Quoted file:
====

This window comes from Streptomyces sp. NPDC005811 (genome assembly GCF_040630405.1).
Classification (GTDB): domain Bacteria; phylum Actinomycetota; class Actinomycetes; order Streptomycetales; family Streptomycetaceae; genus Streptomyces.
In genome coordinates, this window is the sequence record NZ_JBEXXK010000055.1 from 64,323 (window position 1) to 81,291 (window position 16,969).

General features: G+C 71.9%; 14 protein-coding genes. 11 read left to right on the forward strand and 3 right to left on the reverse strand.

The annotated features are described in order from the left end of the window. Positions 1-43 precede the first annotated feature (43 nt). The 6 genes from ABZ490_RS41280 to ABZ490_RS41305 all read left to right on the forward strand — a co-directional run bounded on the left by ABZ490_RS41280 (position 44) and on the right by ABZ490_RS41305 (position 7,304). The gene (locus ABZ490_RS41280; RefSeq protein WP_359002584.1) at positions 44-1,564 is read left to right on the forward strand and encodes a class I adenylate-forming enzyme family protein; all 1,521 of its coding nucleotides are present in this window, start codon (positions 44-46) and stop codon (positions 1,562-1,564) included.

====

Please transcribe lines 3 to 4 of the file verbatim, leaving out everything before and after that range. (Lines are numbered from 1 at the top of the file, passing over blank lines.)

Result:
In genome coordinates, this window is the sequence record NZ_JBEXXK010000055.1 from 64,323 (window position 1) to 81,291 (window position 16,969).

General features: G+C 71.9%; 14 protein-coding genes. 11 read left to right on the forward strand and 3 right to left on the reverse strand.